What you need to know about the coronavirus right now

·3 min read
A man walks past burning funeral pyres of people, who died due to the coronavirus disease (COVID-19), at a crematorium ground in New Delhi

(Reuters) -Here's what you need to know about the coronavirus right now:

Indian health system staggers

India reported the world's highest daily tally of coronavirus cases for a second day on Friday, surpassing 330,000 new cases, as it struggles with a health system overwhelmed by patients and plagued by accidents.

Deaths in the past 24 hours also jumped to a record 2,263, the health ministry said, while officials across northern and western India, including the capital, New Delhi, warned most hospitals were full and running out of oxygen.

The surge in cases came as a fire in a hospital in a suburb of Mumbai treating COVID-19 patients killed 13 people on Friday, the latest accident to hit a facility crowded with people infected with the coronavirus.

Thailand reports record COVID-19 tally

Thailand needs to add more intensive care unit beds at hospitals to tackle an influx of COVID-19 patients, an official said on Friday, as the country struggles with a third wave of infections, the most severe it has faced up to now.

Based on a daily rate of 1,500 new cases, Thailand will only have enough ICU beds for around one more week in Bangkok and just under three weeks nationwide, said Taweesin Wisanuyothin, a spokesman for the government's COVID-19 task force.

His warning came after Thailand reported 2,070 new coronavirus cases on Friday, the highest number of daily cases since the pandemic started.

Japan to declare 'short, powerful' emergency

Japan will declare "short and powerful" states of emergency for Tokyo, Osaka and two other prefectures on Friday as the country struggles to contain a resurgent pandemic just three months ahead of the Olympics.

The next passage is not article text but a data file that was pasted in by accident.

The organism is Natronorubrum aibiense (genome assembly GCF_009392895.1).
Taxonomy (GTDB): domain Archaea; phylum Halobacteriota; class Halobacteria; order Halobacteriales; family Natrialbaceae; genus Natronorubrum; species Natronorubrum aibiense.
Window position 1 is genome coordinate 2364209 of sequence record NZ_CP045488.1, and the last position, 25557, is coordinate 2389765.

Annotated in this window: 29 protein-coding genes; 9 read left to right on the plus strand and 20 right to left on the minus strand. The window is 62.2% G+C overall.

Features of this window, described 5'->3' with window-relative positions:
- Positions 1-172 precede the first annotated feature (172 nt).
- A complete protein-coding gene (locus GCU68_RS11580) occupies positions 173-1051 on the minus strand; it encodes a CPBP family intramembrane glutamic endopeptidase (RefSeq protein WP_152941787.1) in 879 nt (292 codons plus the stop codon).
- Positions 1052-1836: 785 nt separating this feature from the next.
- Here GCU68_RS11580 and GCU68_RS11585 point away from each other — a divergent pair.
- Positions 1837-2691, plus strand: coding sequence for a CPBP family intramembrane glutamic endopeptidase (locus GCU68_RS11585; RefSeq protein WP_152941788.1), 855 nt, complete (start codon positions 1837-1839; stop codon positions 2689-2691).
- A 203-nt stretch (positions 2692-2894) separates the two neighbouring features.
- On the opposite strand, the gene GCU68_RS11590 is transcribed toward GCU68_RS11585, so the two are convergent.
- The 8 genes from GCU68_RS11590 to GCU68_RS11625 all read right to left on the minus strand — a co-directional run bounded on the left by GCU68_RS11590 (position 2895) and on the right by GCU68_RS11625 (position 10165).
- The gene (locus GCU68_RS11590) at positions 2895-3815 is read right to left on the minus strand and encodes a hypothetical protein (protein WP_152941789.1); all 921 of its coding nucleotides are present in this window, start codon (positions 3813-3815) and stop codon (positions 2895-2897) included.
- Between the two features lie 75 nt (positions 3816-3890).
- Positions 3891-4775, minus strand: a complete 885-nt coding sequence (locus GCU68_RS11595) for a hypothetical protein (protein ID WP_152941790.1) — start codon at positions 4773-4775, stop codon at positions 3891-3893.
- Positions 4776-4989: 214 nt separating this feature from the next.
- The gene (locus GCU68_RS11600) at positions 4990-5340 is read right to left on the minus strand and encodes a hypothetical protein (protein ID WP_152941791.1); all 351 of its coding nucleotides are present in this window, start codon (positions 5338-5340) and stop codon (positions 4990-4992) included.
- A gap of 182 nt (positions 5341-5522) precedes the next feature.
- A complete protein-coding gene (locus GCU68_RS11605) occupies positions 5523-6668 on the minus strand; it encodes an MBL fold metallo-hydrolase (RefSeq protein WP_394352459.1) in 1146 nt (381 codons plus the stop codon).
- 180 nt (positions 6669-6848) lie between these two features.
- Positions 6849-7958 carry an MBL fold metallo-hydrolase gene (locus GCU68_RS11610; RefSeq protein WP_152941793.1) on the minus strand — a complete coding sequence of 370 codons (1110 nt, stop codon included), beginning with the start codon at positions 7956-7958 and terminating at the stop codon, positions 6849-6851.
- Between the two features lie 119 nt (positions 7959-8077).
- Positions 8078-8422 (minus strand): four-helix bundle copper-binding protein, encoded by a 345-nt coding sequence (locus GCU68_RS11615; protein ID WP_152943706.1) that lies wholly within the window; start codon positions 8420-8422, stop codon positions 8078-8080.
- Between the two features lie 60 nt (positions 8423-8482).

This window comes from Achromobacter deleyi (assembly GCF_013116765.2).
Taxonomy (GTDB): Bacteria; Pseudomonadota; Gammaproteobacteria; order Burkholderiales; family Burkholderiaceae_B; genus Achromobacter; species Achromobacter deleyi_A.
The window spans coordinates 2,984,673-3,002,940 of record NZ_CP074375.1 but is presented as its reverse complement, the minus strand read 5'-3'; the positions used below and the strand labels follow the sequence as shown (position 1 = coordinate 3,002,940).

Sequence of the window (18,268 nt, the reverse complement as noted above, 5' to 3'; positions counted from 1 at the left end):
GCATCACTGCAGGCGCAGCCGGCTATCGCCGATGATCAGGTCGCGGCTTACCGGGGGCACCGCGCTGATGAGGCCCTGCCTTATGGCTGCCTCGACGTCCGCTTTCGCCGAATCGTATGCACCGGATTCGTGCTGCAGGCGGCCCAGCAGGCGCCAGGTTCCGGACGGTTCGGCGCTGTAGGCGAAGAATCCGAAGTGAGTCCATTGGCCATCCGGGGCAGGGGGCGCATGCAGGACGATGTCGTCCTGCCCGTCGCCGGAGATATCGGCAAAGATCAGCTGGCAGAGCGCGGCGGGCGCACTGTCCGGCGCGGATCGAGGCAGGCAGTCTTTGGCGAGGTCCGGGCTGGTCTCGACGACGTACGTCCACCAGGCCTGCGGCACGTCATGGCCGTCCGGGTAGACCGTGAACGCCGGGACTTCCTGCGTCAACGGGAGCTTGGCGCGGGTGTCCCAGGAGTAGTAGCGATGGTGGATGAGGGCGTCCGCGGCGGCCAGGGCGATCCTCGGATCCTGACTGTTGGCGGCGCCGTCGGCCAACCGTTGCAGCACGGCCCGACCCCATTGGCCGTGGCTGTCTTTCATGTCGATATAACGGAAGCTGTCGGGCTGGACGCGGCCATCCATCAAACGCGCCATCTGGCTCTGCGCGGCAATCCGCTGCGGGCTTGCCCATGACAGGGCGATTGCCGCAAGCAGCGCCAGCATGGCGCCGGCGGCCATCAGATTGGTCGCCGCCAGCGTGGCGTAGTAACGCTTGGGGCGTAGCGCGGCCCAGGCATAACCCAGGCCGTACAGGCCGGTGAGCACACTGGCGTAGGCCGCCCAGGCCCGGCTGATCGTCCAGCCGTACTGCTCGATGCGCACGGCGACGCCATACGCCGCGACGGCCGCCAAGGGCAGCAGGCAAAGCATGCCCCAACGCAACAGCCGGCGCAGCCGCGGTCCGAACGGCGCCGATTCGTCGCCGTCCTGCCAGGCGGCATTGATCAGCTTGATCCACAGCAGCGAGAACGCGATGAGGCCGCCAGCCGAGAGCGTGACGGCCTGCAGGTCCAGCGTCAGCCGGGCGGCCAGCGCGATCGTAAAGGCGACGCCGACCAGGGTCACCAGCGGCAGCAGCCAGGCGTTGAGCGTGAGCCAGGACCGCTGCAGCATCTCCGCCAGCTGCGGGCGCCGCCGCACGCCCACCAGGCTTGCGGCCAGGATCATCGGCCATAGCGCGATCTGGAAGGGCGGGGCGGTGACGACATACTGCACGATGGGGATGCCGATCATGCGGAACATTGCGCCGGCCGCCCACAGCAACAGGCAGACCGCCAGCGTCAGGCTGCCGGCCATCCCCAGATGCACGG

Under a new state of emergency for April 25 to May 11, the government will require restaurants, bars, and karaoke parlours serving alcohol to close, and big sporting events to be held without spectators, Economy Minister Yasutoshi Nishimura said.

Breaching the restrictions will in some cases carry penalties under a recently revised law, he said.

Australia's Perth to enter snap lockdown

Western Australia's capital of Perth and the neighbouring Peel region will enter a snap three-day lockdown from midnight on Friday after two people tested positive for COVID-19, the first cases of community transmission in Australia in a week.

Australia has all but stamped out the virus thanks to mandatory hotel quarantine for returning residents and citizens and snap lockdowns to arrest the infection.

The first case related to a man in Melbourne who likely contracted the disease during his two-week quarantine stay in a Perth hotel.

U.S. CDC probes new death, hospitalisation after J&J shot

The U.S. Centers for Disease Control and Prevention (CDC) is investigating the death of an Oregon woman and the hospitalisation of another in Texas after receiving Johnson & Johnson's COVID-19 vaccine, state health officials said.

The incidents come as advisers to the CDC are set to meet on Friday to consider whether it is safe to resume injections of the single-dose vaccine, while senior health officials prepare for a green light.

Meanwhile, Britain's medicines regulator on Thursday said there had been 168 major blood clots following a dose of AstraZeneca's vaccine, a rate of 7.9 clots per million doses, a jump in incidence from the previous week's figure.

(Compiled by Linda Noakes, Editing by William Maclean)